Mozambique’s top-five imports from SADC are electricity, metal ores, pig iron, commercial vehicles and petroleum. These imports constituted only 7.3% of total imports to Mozambique in 2018 (2015-‘17: 9.3% of total imports)[21]. The value of the top-five imports from SADC to Mozambique decreased to USD 497.8 million in 2018 from an annual average of USD 562.1 million from 2015 to 2017[22].

 

The value of Mozambique’s total imports from SADC increased to USD 2.1 billion (approx. 30.2% of total imports) in 2018 from an annual average of USD 2.0 billion (approx. 32.2% of total exports) from 2015 to 2017[23]. These are very high levels of intra-regional trade given that the SADC average intra-regional imports level was 20.9% of total imports in 2018[24]. The SADC intra-regional imports, meaning total imports amongst SADC countries, as a share of total imports from the world increased only from an average of 20.7% from 2015 to 2017[25].

 

Table 1: SADC Regional Trade for Mozambique (2015-2018)

SADC Regional Trade for Mozambique (2015-2018)

Source: UNCTAD 2019, UNCTADStat Database.

 

Mozambique maintains a persistent merchandise trade deficit in SADC which decreased to a deficit of -USD 981.3 million in 2018 (2015-’17: -USD 1.2 billion). Mozambique is quite reliant on the SADC for its imports and there is significant room to increase its exports to SADC countries. This would make Mozambique’s intra-regional trade balance in SADC more equitable.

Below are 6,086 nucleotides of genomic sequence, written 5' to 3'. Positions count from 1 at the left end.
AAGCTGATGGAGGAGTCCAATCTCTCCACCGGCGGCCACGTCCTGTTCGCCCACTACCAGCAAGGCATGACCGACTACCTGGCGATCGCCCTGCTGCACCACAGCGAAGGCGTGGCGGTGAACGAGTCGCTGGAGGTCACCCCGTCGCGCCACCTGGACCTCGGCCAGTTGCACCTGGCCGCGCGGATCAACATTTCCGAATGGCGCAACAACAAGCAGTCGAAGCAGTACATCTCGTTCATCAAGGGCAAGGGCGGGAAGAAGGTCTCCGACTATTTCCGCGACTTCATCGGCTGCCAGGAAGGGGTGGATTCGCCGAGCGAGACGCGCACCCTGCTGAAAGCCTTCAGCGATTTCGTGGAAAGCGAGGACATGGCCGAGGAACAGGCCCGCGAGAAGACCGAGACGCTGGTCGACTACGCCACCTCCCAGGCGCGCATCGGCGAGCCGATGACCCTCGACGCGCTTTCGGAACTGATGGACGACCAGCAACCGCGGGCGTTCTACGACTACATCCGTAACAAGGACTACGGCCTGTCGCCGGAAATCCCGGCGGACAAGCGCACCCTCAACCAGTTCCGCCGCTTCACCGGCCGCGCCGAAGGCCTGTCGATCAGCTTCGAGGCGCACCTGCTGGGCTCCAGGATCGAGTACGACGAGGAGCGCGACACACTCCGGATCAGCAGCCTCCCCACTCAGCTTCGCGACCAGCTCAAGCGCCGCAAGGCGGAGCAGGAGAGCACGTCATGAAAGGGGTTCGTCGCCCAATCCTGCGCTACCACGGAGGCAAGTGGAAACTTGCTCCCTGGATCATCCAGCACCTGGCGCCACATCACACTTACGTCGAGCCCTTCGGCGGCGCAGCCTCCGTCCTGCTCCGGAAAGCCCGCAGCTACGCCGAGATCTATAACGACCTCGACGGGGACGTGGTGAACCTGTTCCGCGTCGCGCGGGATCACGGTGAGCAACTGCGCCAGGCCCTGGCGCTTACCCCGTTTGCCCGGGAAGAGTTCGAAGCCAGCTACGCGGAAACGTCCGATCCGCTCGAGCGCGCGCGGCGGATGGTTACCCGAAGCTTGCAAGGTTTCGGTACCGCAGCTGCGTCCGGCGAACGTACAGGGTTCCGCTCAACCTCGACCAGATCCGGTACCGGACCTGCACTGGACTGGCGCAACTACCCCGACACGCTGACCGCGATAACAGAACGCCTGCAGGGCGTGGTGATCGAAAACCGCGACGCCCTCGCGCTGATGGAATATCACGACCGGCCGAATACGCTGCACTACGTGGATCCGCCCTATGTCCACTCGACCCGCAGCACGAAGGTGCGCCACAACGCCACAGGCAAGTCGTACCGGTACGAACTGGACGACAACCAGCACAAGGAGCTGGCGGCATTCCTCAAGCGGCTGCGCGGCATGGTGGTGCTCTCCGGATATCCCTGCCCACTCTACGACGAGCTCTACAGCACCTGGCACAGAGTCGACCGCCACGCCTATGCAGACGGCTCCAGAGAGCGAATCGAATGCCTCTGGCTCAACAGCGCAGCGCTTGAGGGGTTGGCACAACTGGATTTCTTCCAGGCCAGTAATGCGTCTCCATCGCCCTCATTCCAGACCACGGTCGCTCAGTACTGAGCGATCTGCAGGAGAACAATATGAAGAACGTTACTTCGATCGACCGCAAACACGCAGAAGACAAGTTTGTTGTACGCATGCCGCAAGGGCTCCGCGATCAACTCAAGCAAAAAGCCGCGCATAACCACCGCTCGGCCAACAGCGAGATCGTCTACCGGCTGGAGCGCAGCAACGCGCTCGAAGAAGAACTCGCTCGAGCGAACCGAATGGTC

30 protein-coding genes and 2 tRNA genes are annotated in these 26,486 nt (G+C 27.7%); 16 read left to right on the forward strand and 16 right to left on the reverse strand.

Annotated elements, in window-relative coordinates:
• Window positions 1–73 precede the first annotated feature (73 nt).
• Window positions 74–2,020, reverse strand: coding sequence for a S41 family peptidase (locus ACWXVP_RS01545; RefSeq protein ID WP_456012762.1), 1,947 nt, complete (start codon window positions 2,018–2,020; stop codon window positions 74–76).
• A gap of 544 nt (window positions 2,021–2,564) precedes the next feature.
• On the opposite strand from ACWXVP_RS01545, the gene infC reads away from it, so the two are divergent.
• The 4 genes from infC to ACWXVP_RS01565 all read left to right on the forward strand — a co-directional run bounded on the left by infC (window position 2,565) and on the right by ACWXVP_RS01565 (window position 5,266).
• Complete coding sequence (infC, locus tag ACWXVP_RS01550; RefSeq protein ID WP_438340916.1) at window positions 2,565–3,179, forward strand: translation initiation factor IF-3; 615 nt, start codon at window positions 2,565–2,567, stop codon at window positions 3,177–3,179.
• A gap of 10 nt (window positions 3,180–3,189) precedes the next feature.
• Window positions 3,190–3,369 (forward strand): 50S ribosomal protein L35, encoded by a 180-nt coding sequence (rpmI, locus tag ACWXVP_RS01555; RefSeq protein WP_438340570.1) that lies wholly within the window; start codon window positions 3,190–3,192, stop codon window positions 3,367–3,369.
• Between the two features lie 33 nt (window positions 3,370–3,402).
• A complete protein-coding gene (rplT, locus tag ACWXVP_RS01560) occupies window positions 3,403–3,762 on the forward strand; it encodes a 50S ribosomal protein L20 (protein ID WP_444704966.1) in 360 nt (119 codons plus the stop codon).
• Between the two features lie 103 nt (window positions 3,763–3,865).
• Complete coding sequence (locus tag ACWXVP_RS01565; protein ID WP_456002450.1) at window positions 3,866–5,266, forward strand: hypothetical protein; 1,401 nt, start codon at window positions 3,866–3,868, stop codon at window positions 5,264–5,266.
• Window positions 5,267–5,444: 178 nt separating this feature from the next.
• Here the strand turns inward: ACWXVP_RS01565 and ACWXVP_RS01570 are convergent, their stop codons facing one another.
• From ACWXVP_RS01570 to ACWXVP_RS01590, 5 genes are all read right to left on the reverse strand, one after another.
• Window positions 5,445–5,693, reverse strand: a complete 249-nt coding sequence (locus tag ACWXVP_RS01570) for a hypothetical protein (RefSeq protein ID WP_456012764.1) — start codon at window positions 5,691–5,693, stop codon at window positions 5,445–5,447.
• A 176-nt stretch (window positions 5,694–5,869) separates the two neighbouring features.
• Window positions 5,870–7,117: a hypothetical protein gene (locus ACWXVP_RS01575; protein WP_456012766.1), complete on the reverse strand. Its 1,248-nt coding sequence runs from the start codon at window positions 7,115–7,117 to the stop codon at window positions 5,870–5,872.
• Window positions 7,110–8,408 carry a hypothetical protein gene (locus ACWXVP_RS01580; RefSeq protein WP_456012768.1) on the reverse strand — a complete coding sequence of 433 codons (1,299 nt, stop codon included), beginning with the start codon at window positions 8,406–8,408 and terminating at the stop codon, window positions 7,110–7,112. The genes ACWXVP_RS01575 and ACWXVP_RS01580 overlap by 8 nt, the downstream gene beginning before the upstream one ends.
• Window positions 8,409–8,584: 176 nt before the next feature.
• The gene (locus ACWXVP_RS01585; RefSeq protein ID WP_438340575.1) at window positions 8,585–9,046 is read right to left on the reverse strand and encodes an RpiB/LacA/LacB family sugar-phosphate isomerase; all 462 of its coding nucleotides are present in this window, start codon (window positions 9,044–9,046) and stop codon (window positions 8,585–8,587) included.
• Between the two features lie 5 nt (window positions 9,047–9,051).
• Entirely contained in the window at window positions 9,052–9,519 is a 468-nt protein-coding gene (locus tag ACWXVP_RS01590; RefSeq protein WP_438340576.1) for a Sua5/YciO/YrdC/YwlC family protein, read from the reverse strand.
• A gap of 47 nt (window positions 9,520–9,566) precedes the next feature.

[1] UNCTAD 2019. UNCTADStat Database, United Nations Conference on Trade and Development: Geneva. Available At: https://unctadstat.unctad.org/ [Last Accessed: 26 September 2019].
[2] UNCTAD 2019. UNCTADStat Database, ibid.
[3] UNCTAD 2019. UNCTADStat Database, ibid.
[4] IMF 2019a. Mozambique 2019 Article IV Report, International Monetary Fund: Washington, D. C. Available At: https://www.imf.org/ [Last Accessed: 15 October 2019]; IMF 2016. Mozambique 2015 Article IV Report, International Monetary Fund: Washington, D. C. Available At: https://www.imf.org/ [Last Accessed: 15 October 2019].
[5] IMF 2019a. Mozambique 2019 Article IV Report, ibid.
[6] IMF 2019a. Mozambique 2019 Article IV Report, ibid.; BoM 2016. Annual Report 2015, Bank of Mozambique: Maputo. Available At: http://www.bancomoc.mz/ [Last Accessed: 15 October 2019].
[7] IMF 2019a. Mozambique 2019 Article IV Report, ibid.
[8] IMF 2019a. Mozambique 2019 Article IV Report, ibid.
[9] IMF 2019a. Mozambique 2019 Article IV Report, ibid.; IMF 2016. Mozambique 2015 Article IV Report, ibid.
[10] IMF 2019a. Mozambique 2019 Article IV Report, ibid.; IMF 2016. Mozambique 2015 Article IV Report, ibid.
[11] UNCTAD 2019. UNCTADStat Database, ibid.
[12] IMF 2019a. Mozambique 2019 Article IV Report, ibid.
[13] IMF 2019a. Mozambique 2019 Article IV Report, ibid.
[14] IMF 2019b. IMF Primary Commodity Prices, International Monetary Fund: Washington, D. C. Available At: https://www.imf.org/ [Last Accessed: 4 October 2019].
[15] IMF 2019b. IMF Primary Commodity Prices, ibid.
[16] UNCTAD 2019. UNCTADStat Database, ibid.
[17] UNCTAD 2019. UNCTADStat Database, ibid.
[18] UNCTAD 2019. UNCTADStat Database, ibid.
[19] UNCTAD 2019. UNCTADStat Database, ibid.
[20] UNCTAD 2019. UNCTADStat Database, ibid.
[21] UNCTAD 2019. UNCTADStat Database, ibid.
[22] UNCTAD 2019. UNCTADStat Database, ibid.
[23] UNCTAD 2019. UNCTADStat Database, ibid.
[24] UNCTAD 2019. UNCTADStat Database, ibid.
[25] UNCTAD 2019. UNCTADStat Database, ibid.

 


Siya Biniza

Role: Executive Director
Contact: siya@politicaleconomy.org.za
Siya is a Political Economist specialising in Development Finance, Industrial Development, and Regional Integration...